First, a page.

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Training

If this is your first JDRF Ride or your fifteenth, JDRF has the resources to help you train for whatever distance you plan on riding. Some cyclists ride 30 miles while others ride 100. From the day you register until your Ride Day, your local chapter, fellow JDRF riders and the JDRF team of coaches will help you achieve your goals!

Coaches

I've seen and experienced more moments of out-n-out magic at Ride Weekends than the rest of my life combined. This is an amazing, powerful, life-altering & life-affirming thing!
-Mike Clark, National Head Coach

JDRF partners with USA Cycling to certify all of our coaches, from our National head coaches through every local coach. Our expert coaches ensure each rider turns into a better cyclist.

Our coaches will help you set realistic goals, organize group rides, monitor your progress and provide clinics on everything from buying your first bike to how to change a flat tire.

Every year, hundreds of riders go distances they never thought possible. Register for a JDRF Ride and discover what you can accomplish.

To learn more about our coaches, email ride@jdrf.org.

Training tips

I find great fulfillment in helping others overcome internal challenges and accomplish goals that they thought out of reach.
–Tom Kissinger, JDRF Ride Coach

JDRF has a series of tools and resources that will help you reach your cycling goals. Once you register, you'll have access to:

  • Training Rides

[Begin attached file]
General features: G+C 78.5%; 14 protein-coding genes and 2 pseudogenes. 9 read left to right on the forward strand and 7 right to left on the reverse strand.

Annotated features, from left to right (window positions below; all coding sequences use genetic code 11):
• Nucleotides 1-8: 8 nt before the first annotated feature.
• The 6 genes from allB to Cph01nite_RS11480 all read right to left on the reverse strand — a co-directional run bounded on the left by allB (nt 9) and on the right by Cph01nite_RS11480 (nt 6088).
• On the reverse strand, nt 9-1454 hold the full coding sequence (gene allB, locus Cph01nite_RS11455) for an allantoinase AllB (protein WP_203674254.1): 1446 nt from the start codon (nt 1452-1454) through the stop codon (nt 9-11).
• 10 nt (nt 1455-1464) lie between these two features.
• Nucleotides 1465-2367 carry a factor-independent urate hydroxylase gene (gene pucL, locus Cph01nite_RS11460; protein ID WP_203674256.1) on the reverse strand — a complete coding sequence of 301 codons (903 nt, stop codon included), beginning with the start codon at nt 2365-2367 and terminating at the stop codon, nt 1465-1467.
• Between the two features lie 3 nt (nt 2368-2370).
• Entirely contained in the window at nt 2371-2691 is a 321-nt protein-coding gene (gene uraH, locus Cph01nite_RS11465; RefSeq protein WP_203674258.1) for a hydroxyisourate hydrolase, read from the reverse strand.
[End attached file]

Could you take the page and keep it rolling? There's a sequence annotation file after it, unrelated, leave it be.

• A JDRF Coach (either local or National)
  • Ride newsletters with fundraising tips and best practices
  • Customizable training plans for your distance goal

These are just a few of the tools we offer. If you'd like to learn more about our training resources, email ride@jdrf.org.

Training FAQ

What type of bike do I need to do a JDRF Ride?

The simple answer is any bike that is comfortable and that is in good operating condition. When doing a JDRF ride, these are not races. These are charity rides with the objective being to complete a distance that you select.

Most people use a road bike, which is a fairly lightweight bike with narrow tires and anywhere from 18 to 27 gears, but some people use hybrid bikes, which tend to be more upright and have upright handlebars. The best advice is to get a bike that fits you well and on which you feel comfortable sitting on and riding for several hours at a time.

100 miles is a long way to ride a bike. How can I possibly get myself in shape to ride that far?

The JDRF Ride to Cure is about the mission, not the miles, so there is no minimum length for any of our Rides. However, many people do complete the entire 100 mile course at each ride. Each rider will have the support of a coach who will help them train to reach and exceed whatever their mileage goal is.

What are some tips to help me be able to ride the distance and be comfortable doing so?

  1. Don't ride too fast! The objective is to complete the distance and typically if you can ride at least 10-11 miles per hour steadily, you will be able to complete the 100 mile distance.